A series of tweets shows what a nightmare public transport is for disabled people
A disabled person has taken to Twitter to recount his ‘malicious’ experience on public transport. Sadly, for many disabled people, their experience will be all too familiar.
A shameful experience
Jamie Hale is a poet, artist, writer and activist. On Tuesday 10 April, they were attempting to get back to Lewisham from central London. But their journey was nothing short of chaos. So they took to Twitter to document it.
You can see Hale’s complete Twitter thread on their experience here. But it began:
1/ Thread about tonight's journey #travellingwhiledisabled and what that says about how #disabled ppl are seen (tl;dr we shouldn't leave our houses). Exhausted and appalled. @Se_Railway @TfL @SadiqKhan @MayorofLondon @MikScarlet @DrFrancesRyan @transportforall @UniteMag
— Jamie Hale (@jamierhale) April 10, 2018
Hale then recounted their experience with South Eastern Railways:
The Canary asked South East trains for comment. It said:
We’re very sorry to hear that Jamie experienced such an uncomfortable and unpleasant journey. Unfortunately, from time to time, facilities like a lift can go out of service. When this happens we work with the passenger to make alternative arrangements, depending on their specific needs and for reasons we’ve yet to establish, this didn’t happen. We are looking into what happened on Tuesday evening as a matter of priority and we will be in touch with Jamie.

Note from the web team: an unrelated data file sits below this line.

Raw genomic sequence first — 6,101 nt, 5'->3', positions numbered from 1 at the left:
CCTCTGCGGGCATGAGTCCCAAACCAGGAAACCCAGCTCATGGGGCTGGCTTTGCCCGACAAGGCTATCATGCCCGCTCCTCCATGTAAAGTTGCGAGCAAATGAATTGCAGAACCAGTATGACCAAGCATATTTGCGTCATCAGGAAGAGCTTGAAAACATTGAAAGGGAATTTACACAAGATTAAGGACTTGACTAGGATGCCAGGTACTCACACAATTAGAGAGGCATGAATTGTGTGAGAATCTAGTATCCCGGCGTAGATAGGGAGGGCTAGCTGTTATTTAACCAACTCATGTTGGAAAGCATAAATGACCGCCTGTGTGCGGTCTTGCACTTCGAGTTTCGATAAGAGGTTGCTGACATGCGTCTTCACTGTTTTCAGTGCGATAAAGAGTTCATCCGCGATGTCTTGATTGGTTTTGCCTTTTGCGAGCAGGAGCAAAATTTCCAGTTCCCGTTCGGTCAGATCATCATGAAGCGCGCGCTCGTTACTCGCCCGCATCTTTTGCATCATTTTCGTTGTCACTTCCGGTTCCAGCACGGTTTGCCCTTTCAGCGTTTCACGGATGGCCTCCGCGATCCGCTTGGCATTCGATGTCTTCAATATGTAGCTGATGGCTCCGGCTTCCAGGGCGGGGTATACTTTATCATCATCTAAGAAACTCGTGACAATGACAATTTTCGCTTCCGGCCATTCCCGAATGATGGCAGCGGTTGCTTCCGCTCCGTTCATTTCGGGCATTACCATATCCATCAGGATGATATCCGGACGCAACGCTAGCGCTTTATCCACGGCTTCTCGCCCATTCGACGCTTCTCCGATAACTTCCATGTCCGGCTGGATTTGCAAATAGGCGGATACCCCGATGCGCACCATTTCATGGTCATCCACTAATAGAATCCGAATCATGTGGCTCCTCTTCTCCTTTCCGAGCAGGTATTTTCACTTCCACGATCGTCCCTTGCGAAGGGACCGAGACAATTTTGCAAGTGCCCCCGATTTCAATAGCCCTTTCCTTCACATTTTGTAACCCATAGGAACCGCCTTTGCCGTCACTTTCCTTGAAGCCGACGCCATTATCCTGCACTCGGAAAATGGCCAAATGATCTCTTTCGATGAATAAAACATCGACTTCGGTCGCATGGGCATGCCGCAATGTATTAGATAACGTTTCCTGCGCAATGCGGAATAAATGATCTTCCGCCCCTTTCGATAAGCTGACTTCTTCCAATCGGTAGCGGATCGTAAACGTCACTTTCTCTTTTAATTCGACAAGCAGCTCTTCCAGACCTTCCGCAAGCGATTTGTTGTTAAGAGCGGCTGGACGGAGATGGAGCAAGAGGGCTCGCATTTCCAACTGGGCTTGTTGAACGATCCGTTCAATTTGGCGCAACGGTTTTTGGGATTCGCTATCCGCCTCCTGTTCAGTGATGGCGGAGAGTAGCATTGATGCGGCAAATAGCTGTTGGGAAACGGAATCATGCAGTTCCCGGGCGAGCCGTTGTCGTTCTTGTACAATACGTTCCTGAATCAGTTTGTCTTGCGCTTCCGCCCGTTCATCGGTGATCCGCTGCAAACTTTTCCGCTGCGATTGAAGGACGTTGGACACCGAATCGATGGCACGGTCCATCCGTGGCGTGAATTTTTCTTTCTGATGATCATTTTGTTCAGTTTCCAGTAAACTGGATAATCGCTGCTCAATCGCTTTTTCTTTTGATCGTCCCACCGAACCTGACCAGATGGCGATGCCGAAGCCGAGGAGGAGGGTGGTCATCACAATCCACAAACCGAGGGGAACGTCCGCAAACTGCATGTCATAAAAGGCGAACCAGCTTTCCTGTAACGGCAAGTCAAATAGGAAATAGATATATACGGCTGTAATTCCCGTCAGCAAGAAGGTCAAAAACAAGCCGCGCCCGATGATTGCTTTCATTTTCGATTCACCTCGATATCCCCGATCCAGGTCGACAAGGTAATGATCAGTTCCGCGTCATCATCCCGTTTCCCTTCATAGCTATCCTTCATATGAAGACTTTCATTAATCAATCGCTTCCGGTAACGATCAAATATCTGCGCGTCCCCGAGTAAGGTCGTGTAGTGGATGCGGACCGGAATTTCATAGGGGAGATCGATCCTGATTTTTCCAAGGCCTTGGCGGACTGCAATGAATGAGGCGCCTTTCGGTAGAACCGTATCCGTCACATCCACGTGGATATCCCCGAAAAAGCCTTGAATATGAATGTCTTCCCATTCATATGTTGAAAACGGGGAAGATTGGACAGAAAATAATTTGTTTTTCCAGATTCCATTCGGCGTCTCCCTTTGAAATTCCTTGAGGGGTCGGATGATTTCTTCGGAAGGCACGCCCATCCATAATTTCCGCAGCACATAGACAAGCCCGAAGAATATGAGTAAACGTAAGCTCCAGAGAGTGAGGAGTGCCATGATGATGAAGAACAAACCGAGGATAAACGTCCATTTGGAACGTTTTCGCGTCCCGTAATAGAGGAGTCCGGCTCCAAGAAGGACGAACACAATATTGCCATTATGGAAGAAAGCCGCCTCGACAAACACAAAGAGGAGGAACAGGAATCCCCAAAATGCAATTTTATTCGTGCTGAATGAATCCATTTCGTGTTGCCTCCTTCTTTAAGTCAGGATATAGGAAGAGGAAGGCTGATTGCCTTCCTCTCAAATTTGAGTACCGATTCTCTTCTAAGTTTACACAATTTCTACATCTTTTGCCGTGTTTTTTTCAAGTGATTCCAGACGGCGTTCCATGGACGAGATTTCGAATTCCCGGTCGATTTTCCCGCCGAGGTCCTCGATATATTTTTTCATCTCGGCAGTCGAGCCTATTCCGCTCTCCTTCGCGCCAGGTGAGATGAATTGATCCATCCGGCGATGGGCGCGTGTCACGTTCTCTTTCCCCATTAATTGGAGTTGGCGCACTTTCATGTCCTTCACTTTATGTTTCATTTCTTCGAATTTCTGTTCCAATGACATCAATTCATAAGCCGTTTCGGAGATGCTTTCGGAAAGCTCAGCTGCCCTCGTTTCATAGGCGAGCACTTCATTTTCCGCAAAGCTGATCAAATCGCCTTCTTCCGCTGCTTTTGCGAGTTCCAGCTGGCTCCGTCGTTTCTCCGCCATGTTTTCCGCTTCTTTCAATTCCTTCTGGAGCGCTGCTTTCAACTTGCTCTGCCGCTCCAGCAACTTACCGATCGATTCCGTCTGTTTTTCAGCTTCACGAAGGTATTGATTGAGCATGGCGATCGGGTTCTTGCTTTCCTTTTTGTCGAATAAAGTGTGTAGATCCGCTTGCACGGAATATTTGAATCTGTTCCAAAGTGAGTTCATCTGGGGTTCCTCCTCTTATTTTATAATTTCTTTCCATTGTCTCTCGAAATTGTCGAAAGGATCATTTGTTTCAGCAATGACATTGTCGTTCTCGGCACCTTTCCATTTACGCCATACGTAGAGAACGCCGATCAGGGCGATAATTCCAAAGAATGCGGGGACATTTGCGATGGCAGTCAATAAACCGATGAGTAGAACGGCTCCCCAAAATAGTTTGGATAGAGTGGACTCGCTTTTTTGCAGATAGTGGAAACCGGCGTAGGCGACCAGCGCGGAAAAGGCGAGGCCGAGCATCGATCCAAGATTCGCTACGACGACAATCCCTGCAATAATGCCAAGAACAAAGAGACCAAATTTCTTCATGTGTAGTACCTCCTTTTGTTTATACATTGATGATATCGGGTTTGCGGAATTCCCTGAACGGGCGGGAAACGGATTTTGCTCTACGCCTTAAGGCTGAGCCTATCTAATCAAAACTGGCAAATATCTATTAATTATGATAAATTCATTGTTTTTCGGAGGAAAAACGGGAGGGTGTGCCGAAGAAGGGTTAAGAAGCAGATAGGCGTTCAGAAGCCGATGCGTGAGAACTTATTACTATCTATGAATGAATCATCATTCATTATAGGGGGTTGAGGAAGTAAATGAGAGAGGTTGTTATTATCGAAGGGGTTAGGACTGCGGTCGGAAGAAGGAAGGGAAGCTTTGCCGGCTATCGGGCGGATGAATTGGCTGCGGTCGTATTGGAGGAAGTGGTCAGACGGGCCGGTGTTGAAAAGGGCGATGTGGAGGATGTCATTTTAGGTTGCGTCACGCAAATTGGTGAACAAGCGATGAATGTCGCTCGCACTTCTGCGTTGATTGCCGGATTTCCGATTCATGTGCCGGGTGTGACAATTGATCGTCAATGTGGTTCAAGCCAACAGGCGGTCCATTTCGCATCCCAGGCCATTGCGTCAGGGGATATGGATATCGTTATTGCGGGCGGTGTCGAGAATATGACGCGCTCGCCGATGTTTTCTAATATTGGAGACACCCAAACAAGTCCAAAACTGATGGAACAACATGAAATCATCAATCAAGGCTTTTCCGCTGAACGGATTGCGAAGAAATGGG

Hale summed up by saying:
Their experience reflects a public transport system still not fully accessible for disabled people. The Canary previously reported on Dave McQurik, who had to drag himself from his wheelchair onto a train due to the lack of accessibility offered by South West trains. But the nationwide situation is dire.
Disabled people: thrown under a bus
Campaign groups Disabled People Against Cuts (DPAC), Transport for All (TfA) and the Association of British Commuters (ABC) have all been raising awareness of the lack of accessibility on the UK’s public transport networks. The figures speak for themselves: only one in five national rail stations, a quarter of tube stations, and around half of London overground stations have step-free access.
The three groups have also been supporting the ongoing industrial actions by trade unions over ‘driver only operated’ (DOO) trains, which on some services would mean disabled people having to book support at stations 24 hours in advance; something the groups claim would breach the Equality Act 2010.
Unfortunately, Hale’s experience looks well like it could be the rule, not the exception. It is staggering that, in the UK in 2018, disabled people are still having to fight for the most basic of rights, like accessible transport. But then, with a government accused by the UN of committing “grave” and “systematic” violations of disabled people’s human rights, it’s of little wonder.
– Support DPAC and Black Triangle, campaigning for disabled people’s rights.
– Find out more about DPAC’s day of action against Universal Credit on 18 April.
Featured image via the ABC
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